Pre-experimental design

In this experimental research design, only one variable is analyzed and it is not manipulated, so a control group is not necessary.

It is used to establish a first approach to the object of study and when it is not intended to delve into the cause of the phenomena under study. This means that it is an exploratory design of the state of the question. Therefore, it also serves to test future more complex experiments.

For example, suppose a person wants to know if training in social networks can generate knowledge and impact people. A test must be applied to the group before the course and another at the end. In this way, it will be possible to determine how much they knew about the topic and if their knowledge actually increased after the course. As we can see, it is a single group and a single variable.

True experimental design

It aims to establish the relationship between causes and effects based on a strict control protocol. It is based on statistical analysis to prove or refute the hypothesis. That is why it is considered the most precise type of experimental research.

Some criteria of true experimental design are: establishing a viable control group; establishing various random sample groups; manipulate and testing a single variable so as not to complicate the analysis and compromise the results. For example, studies to test a drug.

Quasi-experimental design

They are characterized by establishing study groups without random selection. Instead, convenient criteria are used for certain purposes not necessarily related to the objective but to facilitate the process. Therefore, quasi-experimental research lacks a control protocol.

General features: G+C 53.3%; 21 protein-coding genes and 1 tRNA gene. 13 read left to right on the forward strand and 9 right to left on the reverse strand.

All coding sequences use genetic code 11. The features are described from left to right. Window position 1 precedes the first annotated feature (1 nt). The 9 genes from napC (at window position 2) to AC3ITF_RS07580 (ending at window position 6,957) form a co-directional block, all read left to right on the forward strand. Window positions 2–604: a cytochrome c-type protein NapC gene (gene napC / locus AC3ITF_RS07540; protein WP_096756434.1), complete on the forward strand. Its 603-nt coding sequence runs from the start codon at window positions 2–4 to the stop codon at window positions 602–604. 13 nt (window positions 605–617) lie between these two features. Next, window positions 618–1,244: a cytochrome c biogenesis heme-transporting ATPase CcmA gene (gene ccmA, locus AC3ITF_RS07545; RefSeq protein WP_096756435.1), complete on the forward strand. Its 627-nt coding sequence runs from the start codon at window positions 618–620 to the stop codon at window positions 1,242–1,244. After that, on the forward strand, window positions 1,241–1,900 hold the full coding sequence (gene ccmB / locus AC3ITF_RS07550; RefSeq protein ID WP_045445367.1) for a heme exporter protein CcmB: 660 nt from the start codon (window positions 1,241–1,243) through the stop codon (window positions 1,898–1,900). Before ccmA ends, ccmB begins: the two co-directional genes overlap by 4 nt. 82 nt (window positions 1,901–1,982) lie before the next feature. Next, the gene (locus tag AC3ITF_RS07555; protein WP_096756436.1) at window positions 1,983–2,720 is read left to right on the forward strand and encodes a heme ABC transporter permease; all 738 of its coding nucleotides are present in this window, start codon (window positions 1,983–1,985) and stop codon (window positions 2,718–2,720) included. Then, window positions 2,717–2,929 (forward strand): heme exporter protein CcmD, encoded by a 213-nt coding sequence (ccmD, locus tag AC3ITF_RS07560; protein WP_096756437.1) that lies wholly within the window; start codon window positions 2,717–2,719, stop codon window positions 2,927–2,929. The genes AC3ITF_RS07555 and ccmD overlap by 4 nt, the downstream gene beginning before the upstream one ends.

This method is used more in the social sciences since it is very useful to determine general trends in the behavior of the groups studied. However, it is not the best for research in the natural and applied sciences.

For example, in a certain educational project, the participants can be grouped in alphabetical order to facilitate the emptying of data.


Advantages and disadvantages of experimental research

Among some of the advantages of experimental research we can mention the following:

  • It can be applied to various areas of study.
  • The researcher has control of the variables.
  • It allows identifying the relationship of cause and effect in the objects of study.
  • The results of the experiments can be repeated.
  • The results are specific and quantifiable.
  • Supports relationship with other research methods.

Among the disadvantages, we can refer to:

  • The conditions of the experiment are always artificial.
  • It cannot be applied to study subjective phenomena.